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Life Lessons I Learned from “Bob’s Burgers”

In my family, there is myself, two parents—my mom and my dad—and my two siblings, of which I’m in the middle. We’ve all been huge fans of the Fox TV show “Bob’s Burgers” since the start, which just surpassed its 10-year anniversary this past Jan. Not only are we loyal watchers of the cartoon, we often joke about just how similar our family is to the Belchers. It started when we began to notice similarities in our mom to the mom of the show, Linda, and it only went on from there.

While those two share an optimistic spirit and unending support for their loved ones, Gene Belcher (the middle child and only son) and I relate as the light-hearted and comedic presence in the family; both Bob Belcher and my dad are the hardworking, sensible members of the family; my older sister, Abby, and Tina Belcher are awkward yet confident; and the youngest child, Andy, and Louise Belcher are the troublemakers and most outspoken of all of us. Essentially, if you had asked me to describe my family, I’d tell you to think of the Belchers. 

“Bob’s Burgers” is a wonderful show in its own right, but I think having this emotional connection to it makes it all the more meaningful to me. It seems silly, but all the jokes, plotlines and motifs hit just a little bit harder. This is all to say that “Bob’s Burgers” has taught me a myriad of life lessons in the time it’s been constant in my life.

For one, the show is incredibly positive in its humor in more ways than one. While other cartoon comedies may look to find a punch-line in outrage or offense, the comedy of “Bob’s Burgers” is far smarter and subtler. All characters in the show are generally accepting and understanding of those with whom they share differences, and when they are not, they themselves are the joke.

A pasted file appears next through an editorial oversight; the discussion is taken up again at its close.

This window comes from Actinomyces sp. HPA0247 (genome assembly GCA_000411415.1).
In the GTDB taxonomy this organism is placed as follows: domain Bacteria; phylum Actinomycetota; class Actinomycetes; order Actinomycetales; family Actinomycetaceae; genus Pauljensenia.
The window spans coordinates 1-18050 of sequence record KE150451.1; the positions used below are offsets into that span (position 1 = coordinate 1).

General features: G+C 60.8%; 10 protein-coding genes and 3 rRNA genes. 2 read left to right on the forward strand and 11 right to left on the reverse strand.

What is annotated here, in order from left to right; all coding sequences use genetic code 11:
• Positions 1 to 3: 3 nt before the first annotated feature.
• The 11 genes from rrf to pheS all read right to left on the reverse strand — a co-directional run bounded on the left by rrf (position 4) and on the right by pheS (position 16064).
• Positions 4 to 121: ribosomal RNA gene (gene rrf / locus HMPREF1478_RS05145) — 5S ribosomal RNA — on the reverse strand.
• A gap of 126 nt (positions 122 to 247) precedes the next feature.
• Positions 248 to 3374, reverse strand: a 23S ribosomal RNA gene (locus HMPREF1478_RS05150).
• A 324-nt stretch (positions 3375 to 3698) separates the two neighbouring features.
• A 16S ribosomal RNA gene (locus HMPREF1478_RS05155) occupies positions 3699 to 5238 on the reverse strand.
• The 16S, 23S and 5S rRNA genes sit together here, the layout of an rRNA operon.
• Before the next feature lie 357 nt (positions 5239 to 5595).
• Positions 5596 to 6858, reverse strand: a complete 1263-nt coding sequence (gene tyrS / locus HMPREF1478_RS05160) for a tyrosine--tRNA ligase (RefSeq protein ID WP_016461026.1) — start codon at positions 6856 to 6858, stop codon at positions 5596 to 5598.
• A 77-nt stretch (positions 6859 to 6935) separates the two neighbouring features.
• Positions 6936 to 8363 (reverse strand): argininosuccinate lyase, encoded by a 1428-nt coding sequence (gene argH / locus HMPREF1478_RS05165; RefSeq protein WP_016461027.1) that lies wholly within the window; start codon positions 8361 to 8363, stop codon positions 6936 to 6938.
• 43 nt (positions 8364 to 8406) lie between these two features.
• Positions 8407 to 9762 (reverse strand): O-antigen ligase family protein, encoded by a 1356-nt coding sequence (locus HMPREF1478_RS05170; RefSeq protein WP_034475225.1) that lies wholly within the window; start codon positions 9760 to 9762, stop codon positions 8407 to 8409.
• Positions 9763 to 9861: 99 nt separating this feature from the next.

And that some things just aren’t worth getting worked up about. As with most TV shows, of course, the scenarios the Belchers often find themselves in are more dramatized than real life; however, it always seems to happen that the characters are able to up and move on.

While the purpose of this pattern is no doubt to keep the show’s episodic structure going, it serves as a reminder that there are very few things in life that are big enough to halt your growth, and you are able to move on from just about anything. Throughout the series, the family faces death multiple times and without fail, the instance is forgotten by the next episode. While a similar situation in real life is unlikely, it keeps me going with smaller situations in my own life.

Finally, that family is everything. In nearly every episode, no matter how far they stray, whatever situations they (often comically) get themselves into or whatever may happen, the Belchers always come back to each other at the end. They spare judgment on each other when no one is threatened with harm and shower each other with unconditional love.

Like when Tina became best friends with a goose, known affectionately as Bruce. It’s just weird—but the Belchers gave no judgment. Some might not feel the same way of their immediate family, an understandable notion, but for me, my family is the groundwork on which I lay my life. I’m very lucky to have a supporting and loving family, a la the Belchers, and this show just reminds me of my graciousness.

If you haven’t yet seen the show, do yourself a favor and give it a try.

 

Emily Richardson is a psychology and sociology double major at Virginia Commonwealth University. She has contributed to a number of independent publications and has a passion for music, writing, and social issues.
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